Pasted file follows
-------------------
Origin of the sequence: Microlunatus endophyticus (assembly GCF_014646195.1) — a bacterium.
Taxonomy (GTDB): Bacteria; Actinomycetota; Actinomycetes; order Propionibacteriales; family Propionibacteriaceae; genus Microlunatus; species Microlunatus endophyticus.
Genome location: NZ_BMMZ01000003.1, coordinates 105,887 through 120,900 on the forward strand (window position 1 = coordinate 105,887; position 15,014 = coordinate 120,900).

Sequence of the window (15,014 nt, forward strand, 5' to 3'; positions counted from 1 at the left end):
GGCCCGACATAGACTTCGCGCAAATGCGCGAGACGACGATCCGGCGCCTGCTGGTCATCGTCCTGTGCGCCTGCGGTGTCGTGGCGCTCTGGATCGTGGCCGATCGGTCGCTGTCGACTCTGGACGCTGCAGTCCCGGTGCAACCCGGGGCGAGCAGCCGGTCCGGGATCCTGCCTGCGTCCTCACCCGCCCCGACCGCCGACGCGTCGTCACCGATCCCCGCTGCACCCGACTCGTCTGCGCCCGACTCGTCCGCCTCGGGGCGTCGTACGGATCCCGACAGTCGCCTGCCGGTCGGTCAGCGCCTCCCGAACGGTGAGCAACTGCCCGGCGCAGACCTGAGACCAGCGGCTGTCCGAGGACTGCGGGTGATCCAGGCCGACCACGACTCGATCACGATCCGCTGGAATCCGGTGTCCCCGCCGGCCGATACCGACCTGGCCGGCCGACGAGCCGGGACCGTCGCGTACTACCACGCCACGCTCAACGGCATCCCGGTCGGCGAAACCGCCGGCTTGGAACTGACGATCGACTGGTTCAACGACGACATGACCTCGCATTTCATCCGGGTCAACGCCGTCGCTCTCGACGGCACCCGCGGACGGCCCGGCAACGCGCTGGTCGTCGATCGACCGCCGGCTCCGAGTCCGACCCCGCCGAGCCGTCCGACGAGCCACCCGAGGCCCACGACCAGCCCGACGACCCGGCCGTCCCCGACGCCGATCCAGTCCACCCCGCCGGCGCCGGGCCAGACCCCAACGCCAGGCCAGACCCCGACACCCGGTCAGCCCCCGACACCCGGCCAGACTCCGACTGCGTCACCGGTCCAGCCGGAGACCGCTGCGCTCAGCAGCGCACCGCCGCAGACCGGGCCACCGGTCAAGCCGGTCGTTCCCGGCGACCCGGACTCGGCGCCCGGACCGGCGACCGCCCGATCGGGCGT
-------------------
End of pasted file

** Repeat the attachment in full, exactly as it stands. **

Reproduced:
Origin of the sequence: Microlunatus endophyticus (assembly GCF_014646195.1) — a bacterium.
Taxonomy (GTDB): Bacteria; Actinomycetota; Actinomycetes; order Propionibacteriales; family Propionibacteriaceae; genus Microlunatus; species Microlunatus endophyticus.
Genome location: NZ_BMMZ01000003.1, coordinates 105,887 through 120,900 on the forward strand (window position 1 = coordinate 105,887; position 15,014 = coordinate 120,900).

Sequence of the window (15,014 nt, forward strand, 5' to 3'; positions counted from 1 at the left end):
GGCCCGACATAGACTTCGCGCAAATGCGCGAGACGACGATCCGGCGCCTGCTGGTCATCGTCCTGTGCGCCTGCGGTGTCGTGGCGCTCTGGATCGTGGCCGATCGGTCGCTGTCGACTCTGGACGCTGCAGTCCCGGTGCAACCCGGGGCGAGCAGCCGGTCCGGGATCCTGCCTGCGTCCTCACCCGCCCCGACCGCCGACGCGTCGTCACCGATCCCCGCTGCACCCGACTCGTCTGCGCCCGACTCGTCCGCCTCGGGGCGTCGTACGGATCCCGACAGTCGCCTGCCGGTCGGTCAGCGCCTCCCGAACGGTGAGCAACTGCCCGGCGCAGACCTGAGACCAGCGGCTGTCCGAGGACTGCGGGTGATCCAGGCCGACCACGACTCGATCACGATCCGCTGGAATCCGGTGTCCCCGCCGGCCGATACCGACCTGGCCGGCCGACGAGCCGGGACCGTCGCGTACTACCACGCCACGCTCAACGGCATCCCGGTCGGCGAAACCGCCGGCTTGGAACTGACGATCGACTGGTTCAACGACGACATGACCTCGCATTTCATCCGGGTCAACGCCGTCGCTCTCGACGGCACCCGCGGACGGCCCGGCAACGCGCTGGTCGTCGATCGACCGCCGGCTCCGAGTCCGACCCCGCCGAGCCGTCCGACGAGCCACCCGAGGCCCACGACCAGCCCGACGACCCGGCCGTCCCCGACGCCGATCCAGTCCACCCCGCCGGCGCCGGGCCAGACCCCAACGCCAGGCCAGACCCCGACACCCGGTCAGCCCCCGACACCCGGCCAGACTCCGACTGCGTCACCGGTCCAGCCGGAGACCGCTGCGCTCAGCAGCGCACCGCCGCAGACCGGGCCACCGGTCAAGCCGGTCGTTCCCGGCGACCCGGACTCGGCGCCCGGACCGGCGACCGCCCGATCGGGCGT